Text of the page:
This is a question I’ve spent my life trying to answer. It is by far the greatest challenge and the most difficult field to explore. The fact that no one hesitates to criticize an artist, is carried one giant step forward with portraiture. Now the subject’s ego is completely involved in the procedure and everyone’s an expert. The artist holds the subject’s feelings in his hands and, may I add, the client also holds the artist’s feelings in his hands. The tremendous list of problems attached to portraiture can only be offset by the warm sense of accomplishment the artist feels in the contribution of a fine portrait. There is a balance here. You can only feel as good as you’ve experienced feeling bad. When you immerse yourself in this genre, you quickly learn to face rejection, serious rejection. Should you persist with diligence and craft, eventually you may experience that wonderful sense of accomplishment that makes it all worthwhile.
To do a posthumous portrait of a child, for bereaved parents, or the deceased spouse of a loved one for a despondent partner, or a beloved family member or close friend, . . and then to see tears of joy for that treasured remembrance. . . There’s no way to describe the marvelous sense of accomplishment and satisfaction, that sense of giving something important back to the individual and humanity, that sense of meaning that fills your soul. . . I guess that’s a good reason to do it.
The evil that men do lives after them, while the good is oft’ interred with their bones.
The most neglected phase of art in most art tutorial books, is basic drawing. The problem with this is that it’s THE most important element in any piece of art. Even the most abstract, non objective painting or sculpture is trash without good basic drawing, design and composition. If there is no balance or craft in a piece of art or sculpture, I believe it will ultimately be rejected. Notwithstanding fad trends or heavy duty marketing by fashionable galleries, there can never be an important and lasting work without encompassing the basics. In music, literature and art, there is no such thing as a happy accident.
Unfortunately, our primary school system is sadly lacking in it’s teaching of the arts, even though it’s inherent in the youngest of children to draw and paint. If you present a marker or pencil to a one year old, they will immediately begin to scribble, to create an impression, to draw. Children learn so very quickly. The serious study of one of the arts is as essential to growth as the three R’s, The most important investment in our future is the cultural development of our young and because of economics and misplace priorities, we’re losing them.
Adolf Hitler understood this very well. In the beginning of his political life and the horrendous Third Reich, he developed the Hitler Youth program and began the indoctrination of his thousand year empire. He stated. “If you can influence the children, you can conquer the world”. With the beautifully designed uniforms, swords, daggers and regalia for his growing military and a focus on a philosophy of hate, he very nearly did.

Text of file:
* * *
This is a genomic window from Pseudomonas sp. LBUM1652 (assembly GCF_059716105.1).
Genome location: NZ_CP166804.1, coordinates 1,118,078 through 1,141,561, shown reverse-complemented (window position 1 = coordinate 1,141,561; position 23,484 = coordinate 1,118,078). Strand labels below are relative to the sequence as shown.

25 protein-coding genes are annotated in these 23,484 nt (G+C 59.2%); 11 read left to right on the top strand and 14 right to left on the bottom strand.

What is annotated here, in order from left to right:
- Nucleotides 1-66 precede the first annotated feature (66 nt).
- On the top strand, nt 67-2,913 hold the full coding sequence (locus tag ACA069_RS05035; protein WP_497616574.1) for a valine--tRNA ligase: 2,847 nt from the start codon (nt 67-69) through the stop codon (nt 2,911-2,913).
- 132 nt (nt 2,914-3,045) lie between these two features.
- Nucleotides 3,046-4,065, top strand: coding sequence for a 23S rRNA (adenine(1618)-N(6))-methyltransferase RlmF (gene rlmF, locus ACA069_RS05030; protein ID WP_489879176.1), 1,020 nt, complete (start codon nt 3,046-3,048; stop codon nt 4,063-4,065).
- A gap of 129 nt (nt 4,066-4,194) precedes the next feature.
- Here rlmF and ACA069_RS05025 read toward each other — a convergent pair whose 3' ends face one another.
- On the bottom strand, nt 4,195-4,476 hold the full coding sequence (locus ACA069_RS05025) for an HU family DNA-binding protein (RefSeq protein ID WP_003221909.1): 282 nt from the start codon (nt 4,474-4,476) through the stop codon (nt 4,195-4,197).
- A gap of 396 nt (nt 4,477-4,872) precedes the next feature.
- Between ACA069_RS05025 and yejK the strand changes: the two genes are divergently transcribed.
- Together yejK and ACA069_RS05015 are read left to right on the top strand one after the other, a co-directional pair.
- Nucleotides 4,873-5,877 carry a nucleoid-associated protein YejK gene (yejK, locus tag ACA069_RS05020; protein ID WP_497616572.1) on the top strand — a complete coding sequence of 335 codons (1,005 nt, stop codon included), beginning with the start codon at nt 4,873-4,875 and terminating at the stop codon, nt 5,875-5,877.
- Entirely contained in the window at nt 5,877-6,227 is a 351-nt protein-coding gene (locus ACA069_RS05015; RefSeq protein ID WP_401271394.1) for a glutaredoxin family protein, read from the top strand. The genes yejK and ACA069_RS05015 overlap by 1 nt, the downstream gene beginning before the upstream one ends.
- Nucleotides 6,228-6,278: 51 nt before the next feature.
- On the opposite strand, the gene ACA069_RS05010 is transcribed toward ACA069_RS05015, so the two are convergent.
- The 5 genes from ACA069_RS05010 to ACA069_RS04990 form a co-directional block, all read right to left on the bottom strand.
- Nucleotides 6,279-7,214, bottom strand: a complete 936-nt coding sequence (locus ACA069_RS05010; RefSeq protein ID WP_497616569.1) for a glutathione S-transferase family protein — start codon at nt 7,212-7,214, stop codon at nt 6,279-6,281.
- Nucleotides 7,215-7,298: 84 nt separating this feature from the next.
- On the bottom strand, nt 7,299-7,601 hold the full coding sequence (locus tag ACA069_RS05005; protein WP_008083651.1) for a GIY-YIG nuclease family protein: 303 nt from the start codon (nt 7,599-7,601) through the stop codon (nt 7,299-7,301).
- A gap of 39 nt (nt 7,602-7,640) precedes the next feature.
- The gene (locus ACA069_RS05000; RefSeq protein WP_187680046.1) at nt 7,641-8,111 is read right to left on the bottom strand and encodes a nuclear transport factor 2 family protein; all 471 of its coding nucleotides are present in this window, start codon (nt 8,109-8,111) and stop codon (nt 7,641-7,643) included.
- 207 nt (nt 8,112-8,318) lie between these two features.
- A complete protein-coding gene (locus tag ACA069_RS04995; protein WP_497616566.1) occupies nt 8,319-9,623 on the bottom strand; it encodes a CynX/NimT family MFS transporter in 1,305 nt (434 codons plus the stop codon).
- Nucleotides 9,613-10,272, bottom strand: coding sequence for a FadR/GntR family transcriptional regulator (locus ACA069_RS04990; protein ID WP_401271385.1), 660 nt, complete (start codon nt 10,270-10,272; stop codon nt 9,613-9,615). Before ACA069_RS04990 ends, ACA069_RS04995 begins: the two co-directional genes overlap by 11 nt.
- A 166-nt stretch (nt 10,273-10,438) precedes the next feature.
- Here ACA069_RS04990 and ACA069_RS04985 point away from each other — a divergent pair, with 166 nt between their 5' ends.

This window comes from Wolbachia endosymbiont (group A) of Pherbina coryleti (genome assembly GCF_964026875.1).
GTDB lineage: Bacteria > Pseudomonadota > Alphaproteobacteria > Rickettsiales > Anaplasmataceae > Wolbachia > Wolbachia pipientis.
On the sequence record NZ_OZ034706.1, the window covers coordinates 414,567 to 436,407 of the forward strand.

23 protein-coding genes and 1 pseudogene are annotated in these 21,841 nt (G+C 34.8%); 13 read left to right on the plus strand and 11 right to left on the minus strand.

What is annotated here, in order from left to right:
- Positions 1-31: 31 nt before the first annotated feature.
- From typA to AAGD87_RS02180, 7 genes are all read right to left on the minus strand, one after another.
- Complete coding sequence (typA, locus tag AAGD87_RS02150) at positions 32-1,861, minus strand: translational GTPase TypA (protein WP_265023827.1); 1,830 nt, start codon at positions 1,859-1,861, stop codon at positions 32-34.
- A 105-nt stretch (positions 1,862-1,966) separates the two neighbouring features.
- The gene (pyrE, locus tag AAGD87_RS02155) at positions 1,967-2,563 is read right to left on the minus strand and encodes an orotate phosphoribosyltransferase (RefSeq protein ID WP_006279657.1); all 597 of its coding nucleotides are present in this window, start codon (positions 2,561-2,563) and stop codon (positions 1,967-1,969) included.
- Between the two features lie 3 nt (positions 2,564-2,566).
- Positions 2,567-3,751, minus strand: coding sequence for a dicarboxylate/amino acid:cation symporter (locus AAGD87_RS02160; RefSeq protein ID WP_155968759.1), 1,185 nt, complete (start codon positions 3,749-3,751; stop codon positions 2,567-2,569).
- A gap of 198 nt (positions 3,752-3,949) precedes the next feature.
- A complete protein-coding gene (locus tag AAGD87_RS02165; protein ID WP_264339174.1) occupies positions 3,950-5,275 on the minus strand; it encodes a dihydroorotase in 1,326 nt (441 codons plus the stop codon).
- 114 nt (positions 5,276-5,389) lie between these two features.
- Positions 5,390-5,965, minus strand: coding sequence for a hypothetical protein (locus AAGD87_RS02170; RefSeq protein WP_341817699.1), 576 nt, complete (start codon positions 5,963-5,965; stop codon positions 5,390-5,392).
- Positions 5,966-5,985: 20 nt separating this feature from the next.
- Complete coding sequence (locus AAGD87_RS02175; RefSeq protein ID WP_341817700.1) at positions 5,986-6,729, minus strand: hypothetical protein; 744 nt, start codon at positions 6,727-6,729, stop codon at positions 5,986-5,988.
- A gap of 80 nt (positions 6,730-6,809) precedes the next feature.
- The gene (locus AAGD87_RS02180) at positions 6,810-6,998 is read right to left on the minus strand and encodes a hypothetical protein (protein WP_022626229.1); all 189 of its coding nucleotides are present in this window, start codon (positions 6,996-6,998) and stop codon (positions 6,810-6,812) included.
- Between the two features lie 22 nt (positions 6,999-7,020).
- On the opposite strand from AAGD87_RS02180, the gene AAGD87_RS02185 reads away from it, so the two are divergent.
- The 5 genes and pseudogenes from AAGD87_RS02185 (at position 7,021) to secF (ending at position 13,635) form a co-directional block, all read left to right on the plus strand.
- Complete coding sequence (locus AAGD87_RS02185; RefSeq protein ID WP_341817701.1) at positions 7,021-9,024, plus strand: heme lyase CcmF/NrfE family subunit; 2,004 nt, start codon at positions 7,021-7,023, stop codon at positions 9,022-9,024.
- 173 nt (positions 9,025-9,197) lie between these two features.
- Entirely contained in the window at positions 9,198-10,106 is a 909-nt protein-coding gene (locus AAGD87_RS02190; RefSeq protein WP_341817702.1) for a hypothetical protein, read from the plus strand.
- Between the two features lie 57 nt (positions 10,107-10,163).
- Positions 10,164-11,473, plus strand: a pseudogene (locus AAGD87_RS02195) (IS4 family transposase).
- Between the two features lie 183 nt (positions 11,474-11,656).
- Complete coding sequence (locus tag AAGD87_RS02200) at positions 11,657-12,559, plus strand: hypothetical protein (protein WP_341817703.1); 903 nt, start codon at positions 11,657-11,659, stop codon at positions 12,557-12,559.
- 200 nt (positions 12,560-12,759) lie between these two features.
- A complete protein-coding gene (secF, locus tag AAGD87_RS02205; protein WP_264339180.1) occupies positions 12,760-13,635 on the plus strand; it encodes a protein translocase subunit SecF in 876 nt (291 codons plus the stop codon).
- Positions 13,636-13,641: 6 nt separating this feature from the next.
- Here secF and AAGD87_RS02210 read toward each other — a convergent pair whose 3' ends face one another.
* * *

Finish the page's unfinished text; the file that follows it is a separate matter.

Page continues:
I was privileged, my mother encouraged me to draw and paint at a very young age and I came to embrace it. The first portrait I ever did was of my mother sitting in the kitchen knitting in front of the stove on a cold winter day. I don’t know how old I was, I had just started school so I was probably six or seven at most. I can’t tell you how long it took. However, I do know how proud and delighted I was at her emotional reaction to my drawing. I believe my life’s work was determined on that very day.
I’m sure it’s also true that to devote your life to the arts, you have to be of a certain nature, be born under the proper sign, be sensitive, feeling and concerned with the aesthetics. Despite this, I do believe that nature has to be nurtured and our civilization is wasting a great deal.
To be encouraged is an absolute requirement. But too often, negatives prevail and creativity is suppressed in the individual and frustration takes it’s place. The difference between what you are and what you could be, can be a terrible thing to live with through a lifetime. Youngsters learn that the worst thing they can do is make a mistake. Spontaneity can be risky, but without that spontaneity there is little experimentation and without experimentation there is little personal and innovative progress.
It’s never been necessary to defend my masculinity, I’m as close to one hundred percent male as humanly possible. Regardless, I do recognize that my personality contains some, commonly considered, feminine traits, a deep sensitivity for one. I’ve also noticed that due to that sensitive temperament, artists are generally concerned with more than one of the arts. In my case, I’m involved in all of them, art, music and literature. My only regret is not being able to live several hundred years, so that I may explore them all.